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AEE Reacts to Ohio Senate Vote that Extends RPS, Efficiency Freeze

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AEE
and Ohio AEE React to Ohio Senate Vote Today
Weakening the States Energy Standards


Ohio lawmakers pass extension of freeze on renewable energy and energy efficiency requirements despite Gov. Kasich’s promise of a veto, say these business groups

[Columbus, Ohio, December 8, 2016]— Today, Advanced Energy Economy (AEE), a national business association, and Ohio Advanced Energy Economy (OAEE), AEE’s state partner in Ohio, released the following statements after the Ohio Senate vote passing Substitute House Bill 554. The Bill would further weaken the state’s energy standards by turning the requirement for utilities to purchase renewable energy and invest in energy efficiency into voluntary goals, with no compliance obligations, through 2020. The final vote was 18-13 falling short of the required votes for a veto override.

“Today, after a two-year freeze on money-saving energy efficiency and job-creating renewable energy, the Ohio Senate decided to kick the can down the road some more. This bill will not provide Ohio with a comprehensive solution, but rather continue the stance of inaction in preparing for future energy needs,” said J.R. Tolbert, vice president for state policy at Advanced Energy Economy (AEE). “We are encouraged by the Governor’s repeated promise to veto a freeze extension that is bad for business and bad for Ohio.”

“Ohio is losing its competitive advantage, pushing businesses to neighboring states. Uncertainty prevents businesses that employ 100,000 Ohioans from developing long-term investment strategies within the state,” said Ted Ford, president of Ohio Advanced Energy Economy (Ohio AEE). “Continuing the freeze without understanding the impacts it will have on Ohio’s competitiveness and reputation is a mistake.”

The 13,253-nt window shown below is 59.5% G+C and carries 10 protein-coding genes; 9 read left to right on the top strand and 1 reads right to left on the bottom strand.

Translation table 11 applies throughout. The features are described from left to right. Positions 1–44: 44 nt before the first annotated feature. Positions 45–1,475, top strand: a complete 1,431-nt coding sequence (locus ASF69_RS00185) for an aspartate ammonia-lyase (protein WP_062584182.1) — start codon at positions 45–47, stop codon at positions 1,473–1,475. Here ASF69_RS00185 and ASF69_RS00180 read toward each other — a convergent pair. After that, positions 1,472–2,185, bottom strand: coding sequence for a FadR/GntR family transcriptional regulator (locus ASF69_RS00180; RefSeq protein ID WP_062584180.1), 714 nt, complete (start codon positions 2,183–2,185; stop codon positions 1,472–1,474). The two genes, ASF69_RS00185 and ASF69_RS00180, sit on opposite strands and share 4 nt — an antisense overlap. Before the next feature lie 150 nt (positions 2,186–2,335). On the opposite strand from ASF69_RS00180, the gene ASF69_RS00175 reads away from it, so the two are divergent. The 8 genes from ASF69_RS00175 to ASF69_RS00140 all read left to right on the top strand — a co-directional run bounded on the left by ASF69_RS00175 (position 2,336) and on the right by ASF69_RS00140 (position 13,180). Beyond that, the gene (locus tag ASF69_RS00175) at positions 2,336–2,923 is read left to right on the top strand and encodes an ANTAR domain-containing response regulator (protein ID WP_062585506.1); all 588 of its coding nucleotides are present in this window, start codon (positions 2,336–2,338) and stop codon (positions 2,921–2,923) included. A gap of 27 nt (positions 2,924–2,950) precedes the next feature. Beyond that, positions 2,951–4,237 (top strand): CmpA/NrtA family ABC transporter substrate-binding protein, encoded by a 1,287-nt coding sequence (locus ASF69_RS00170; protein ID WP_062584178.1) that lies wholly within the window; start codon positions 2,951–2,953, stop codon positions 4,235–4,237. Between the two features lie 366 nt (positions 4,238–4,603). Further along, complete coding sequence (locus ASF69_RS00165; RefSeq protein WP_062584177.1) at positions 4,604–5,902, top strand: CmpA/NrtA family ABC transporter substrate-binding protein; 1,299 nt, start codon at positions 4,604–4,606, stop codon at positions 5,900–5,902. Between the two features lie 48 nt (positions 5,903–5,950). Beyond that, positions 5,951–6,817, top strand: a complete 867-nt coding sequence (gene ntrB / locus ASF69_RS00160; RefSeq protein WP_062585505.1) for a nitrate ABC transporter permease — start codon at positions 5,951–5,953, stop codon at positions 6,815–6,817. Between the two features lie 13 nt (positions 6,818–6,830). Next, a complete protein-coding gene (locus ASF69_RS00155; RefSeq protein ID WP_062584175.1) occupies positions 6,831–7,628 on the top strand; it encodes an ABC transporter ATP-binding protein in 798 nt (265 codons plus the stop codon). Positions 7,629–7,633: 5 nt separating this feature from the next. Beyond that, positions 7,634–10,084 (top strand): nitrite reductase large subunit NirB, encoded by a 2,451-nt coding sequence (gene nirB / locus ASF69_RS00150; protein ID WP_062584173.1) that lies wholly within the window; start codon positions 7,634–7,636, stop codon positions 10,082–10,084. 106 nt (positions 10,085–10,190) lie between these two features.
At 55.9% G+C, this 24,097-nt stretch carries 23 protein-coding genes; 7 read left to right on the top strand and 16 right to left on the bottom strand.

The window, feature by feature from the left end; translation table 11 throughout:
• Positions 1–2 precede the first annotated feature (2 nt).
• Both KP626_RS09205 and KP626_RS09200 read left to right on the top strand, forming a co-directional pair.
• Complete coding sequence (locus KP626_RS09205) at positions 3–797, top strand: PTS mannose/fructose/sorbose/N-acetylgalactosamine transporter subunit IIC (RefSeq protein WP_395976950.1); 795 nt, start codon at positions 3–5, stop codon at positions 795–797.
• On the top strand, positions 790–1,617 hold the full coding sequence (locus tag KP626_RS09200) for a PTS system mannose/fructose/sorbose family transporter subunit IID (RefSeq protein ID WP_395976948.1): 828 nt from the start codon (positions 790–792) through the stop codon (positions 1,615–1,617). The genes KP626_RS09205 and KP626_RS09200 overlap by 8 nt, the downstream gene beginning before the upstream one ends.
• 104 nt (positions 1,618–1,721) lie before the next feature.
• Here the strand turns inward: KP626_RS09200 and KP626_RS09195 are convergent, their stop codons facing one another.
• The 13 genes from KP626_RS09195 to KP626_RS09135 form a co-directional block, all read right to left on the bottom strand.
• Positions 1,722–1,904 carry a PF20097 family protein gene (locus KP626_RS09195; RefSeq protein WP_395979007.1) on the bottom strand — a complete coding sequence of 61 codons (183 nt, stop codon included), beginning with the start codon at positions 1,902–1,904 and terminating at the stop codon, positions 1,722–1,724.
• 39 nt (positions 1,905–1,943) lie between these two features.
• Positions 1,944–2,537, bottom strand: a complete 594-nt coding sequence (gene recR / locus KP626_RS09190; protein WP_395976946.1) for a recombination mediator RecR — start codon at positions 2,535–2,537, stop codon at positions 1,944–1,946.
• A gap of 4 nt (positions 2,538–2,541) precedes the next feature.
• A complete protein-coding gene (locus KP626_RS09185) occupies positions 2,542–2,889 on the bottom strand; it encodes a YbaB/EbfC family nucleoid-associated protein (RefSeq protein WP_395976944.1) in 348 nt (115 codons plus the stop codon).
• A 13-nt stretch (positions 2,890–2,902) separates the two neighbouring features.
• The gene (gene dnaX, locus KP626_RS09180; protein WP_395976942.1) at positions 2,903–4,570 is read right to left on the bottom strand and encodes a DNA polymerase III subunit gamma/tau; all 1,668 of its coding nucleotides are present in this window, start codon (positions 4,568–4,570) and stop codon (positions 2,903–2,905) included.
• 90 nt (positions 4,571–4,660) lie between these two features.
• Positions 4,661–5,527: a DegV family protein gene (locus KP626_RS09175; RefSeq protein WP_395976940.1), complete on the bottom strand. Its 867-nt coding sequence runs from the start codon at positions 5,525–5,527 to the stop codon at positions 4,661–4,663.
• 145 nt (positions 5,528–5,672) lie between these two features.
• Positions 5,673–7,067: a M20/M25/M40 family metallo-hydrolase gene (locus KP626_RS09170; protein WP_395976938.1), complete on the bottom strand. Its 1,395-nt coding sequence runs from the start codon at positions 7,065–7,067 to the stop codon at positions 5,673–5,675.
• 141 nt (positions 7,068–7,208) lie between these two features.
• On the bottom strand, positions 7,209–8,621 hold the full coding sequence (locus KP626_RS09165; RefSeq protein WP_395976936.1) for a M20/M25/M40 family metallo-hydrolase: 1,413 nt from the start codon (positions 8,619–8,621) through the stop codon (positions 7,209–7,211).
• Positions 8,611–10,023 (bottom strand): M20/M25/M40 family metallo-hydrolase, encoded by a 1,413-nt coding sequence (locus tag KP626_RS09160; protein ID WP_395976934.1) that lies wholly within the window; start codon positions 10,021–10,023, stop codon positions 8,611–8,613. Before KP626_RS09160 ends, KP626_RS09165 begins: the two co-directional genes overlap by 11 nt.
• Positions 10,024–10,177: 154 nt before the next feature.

“Through the Advanced Energy Economy Institute’s modeling, we’ve been able to demonstrate that a combination of renewable energy, energy efficiency, and natural gas is the lowest cost way for Ohio to meet its ongoing energy demand while ensuring ratepayers aren’t left covering the bill for future cost increases,” added Tolbert. “Lawmakers are opting to turn down $3.3 billion in savings for the state and $192 in annual savings for the average household in 2027 by failing to capitalize on advanced energy technologies. That’s a real shame.”

"Ohio appears to be the only state that is weakening its renewable energy and efficiency programs, while other Midwest states are strengthening theirs," said Tolbert, referencing data from a Feb. 12 Michigan Public Service Commission report. "In fact, while Ohio has been having conversations to roll back its standards, Michigan has invested $1.1 billion in new renewable energy investments in the state, and is creating an attractive market for companies looking to procure more clean energy sources."

This vote happens days after news reports highlight top Fortune 500 companies are increasing their commitments to sustainability and renewable energy sources, many with targets of meeting 100 percent of their needs with clean energy sources. In 2016 Corporate Advanced Energy Commitments, AEE reports that 71 of the Fortune 100 companies have set renewable energy or sustainability targets, up from 60 just two years ago. Among the Fortune 500, commitments have held steady at 43 percent, or 215 firms. Of these companies, 22 have committed to powering all of their operations with renewable energy. Most consider energy resources as they make location and expansion decisions.

In another new report, Private Procurement, Public Benefit: Integrating Corporate Renewable Energy Purchases with Utility Resource Planning, the Center for the New Energy Economy at Colorado State University explains that corporate renewable commitments present challenges but also opportunities for states to capitalize on these commitments.

This bill now heads to Governor Kasich, who will have 10 days to approve, veto, or approve without a signature. The legislature would need a three-fifths majority in the House and Senate to override his veto, requiring 60 votes in the House and 20 votes in the Senate.

About AEE and OAEE
Advanced Energy Economy (AEE) is a national association of businesses that are making the energy we use secure, clean and affordable. Advanced energy encompasses a broad range of products and services that constitute the best available technologies for meeting energy needs today and tomorrow. AEE’s mission is to transform public policy to enable rapid growth of advanced energy businesses. AEE works with Ohio Advanced Energy Economy and its other state partner organizations active in 27 states across the country, representing more than 1,000 organizations in the advanced energy industry. www.aee.net @AEEnet 

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Media Contact:

Monique Hanis
Sr. Director, Media Relations & Publications
Advanced Energy Economy
The business voice of advanced energy
202-391-0884 | mhanis@aee.net | www.AEE.net | @AEEnet @GreenerMonique